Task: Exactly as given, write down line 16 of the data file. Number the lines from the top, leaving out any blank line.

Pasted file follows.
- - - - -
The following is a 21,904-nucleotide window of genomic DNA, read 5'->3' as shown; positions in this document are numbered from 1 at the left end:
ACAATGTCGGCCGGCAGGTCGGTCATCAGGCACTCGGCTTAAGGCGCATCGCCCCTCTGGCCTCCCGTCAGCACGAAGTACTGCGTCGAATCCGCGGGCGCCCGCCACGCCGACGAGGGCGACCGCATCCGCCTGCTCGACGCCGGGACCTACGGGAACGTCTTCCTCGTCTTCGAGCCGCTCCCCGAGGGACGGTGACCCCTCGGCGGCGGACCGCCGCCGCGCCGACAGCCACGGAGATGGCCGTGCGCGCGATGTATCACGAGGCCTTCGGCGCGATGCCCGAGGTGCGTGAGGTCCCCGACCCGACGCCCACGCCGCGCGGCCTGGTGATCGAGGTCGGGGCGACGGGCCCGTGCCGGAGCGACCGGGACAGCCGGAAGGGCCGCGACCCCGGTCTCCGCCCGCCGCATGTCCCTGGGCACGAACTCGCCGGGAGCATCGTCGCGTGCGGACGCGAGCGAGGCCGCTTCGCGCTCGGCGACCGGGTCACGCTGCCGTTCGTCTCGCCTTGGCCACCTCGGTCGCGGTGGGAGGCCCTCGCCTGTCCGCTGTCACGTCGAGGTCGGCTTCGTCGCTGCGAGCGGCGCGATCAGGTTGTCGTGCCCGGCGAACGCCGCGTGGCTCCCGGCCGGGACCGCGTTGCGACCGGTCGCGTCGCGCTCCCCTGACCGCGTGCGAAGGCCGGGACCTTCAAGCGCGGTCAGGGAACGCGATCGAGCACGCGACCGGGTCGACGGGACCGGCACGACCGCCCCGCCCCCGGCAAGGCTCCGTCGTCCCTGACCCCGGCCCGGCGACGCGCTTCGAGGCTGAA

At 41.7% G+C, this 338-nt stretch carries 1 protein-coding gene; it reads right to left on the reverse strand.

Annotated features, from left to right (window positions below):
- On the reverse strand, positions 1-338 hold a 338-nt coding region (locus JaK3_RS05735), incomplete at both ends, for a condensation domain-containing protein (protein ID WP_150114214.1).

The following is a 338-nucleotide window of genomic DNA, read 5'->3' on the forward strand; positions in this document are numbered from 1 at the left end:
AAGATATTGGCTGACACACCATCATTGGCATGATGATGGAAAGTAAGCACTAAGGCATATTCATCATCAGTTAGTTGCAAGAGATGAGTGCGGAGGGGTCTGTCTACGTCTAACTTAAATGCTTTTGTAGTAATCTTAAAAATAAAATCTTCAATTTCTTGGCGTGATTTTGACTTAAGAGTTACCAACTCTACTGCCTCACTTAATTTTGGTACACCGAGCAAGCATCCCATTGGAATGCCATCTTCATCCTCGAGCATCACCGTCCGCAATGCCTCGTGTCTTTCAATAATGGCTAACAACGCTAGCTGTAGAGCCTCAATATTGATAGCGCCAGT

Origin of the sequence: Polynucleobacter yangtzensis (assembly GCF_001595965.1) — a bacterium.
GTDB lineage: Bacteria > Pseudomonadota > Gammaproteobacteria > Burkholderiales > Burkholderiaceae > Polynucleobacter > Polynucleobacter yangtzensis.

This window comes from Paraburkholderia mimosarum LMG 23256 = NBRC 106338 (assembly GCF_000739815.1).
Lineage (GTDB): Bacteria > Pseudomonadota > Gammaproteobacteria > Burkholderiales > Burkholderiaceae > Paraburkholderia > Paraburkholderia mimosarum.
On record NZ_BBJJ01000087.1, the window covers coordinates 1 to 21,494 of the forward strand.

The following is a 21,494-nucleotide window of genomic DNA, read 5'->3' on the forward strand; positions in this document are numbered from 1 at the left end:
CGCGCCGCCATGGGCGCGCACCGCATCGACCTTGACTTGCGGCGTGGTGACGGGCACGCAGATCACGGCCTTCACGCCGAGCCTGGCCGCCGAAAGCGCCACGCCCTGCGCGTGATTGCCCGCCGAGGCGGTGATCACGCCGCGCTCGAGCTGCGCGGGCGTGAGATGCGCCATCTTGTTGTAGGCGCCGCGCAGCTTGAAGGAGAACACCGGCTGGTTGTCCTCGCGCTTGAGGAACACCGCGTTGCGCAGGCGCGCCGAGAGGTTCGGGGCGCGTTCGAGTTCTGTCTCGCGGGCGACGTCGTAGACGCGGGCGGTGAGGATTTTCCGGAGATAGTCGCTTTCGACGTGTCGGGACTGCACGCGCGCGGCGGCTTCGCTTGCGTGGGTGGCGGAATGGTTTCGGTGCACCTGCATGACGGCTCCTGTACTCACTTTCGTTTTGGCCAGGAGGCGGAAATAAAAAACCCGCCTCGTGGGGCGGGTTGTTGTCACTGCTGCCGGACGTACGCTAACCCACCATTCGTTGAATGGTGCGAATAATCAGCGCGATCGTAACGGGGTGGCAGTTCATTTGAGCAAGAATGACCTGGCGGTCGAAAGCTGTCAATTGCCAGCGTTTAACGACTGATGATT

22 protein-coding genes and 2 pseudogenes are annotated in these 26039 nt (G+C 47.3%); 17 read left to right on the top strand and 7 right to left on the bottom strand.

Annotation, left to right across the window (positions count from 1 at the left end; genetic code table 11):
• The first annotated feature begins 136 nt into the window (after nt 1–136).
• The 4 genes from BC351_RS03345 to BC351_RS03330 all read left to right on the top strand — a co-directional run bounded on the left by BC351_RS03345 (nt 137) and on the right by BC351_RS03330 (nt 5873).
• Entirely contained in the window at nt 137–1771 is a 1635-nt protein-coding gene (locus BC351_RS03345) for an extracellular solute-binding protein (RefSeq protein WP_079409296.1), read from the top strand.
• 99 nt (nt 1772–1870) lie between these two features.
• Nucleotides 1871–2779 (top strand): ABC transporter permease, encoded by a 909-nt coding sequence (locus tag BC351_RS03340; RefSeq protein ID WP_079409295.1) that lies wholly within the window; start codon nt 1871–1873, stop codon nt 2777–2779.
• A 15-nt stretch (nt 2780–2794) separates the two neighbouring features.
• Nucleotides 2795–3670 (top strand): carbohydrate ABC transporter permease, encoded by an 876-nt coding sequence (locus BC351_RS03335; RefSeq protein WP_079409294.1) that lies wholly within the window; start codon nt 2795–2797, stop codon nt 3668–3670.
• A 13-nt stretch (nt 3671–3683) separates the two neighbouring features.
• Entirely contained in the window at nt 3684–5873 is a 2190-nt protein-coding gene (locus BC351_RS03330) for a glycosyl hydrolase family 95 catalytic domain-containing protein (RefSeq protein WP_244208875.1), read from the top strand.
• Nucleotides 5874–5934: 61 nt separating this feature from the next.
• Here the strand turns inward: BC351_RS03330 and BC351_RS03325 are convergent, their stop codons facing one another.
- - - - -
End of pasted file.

Annotation, left to right across the window (positions count from 1 at the left end; genetic code table 11):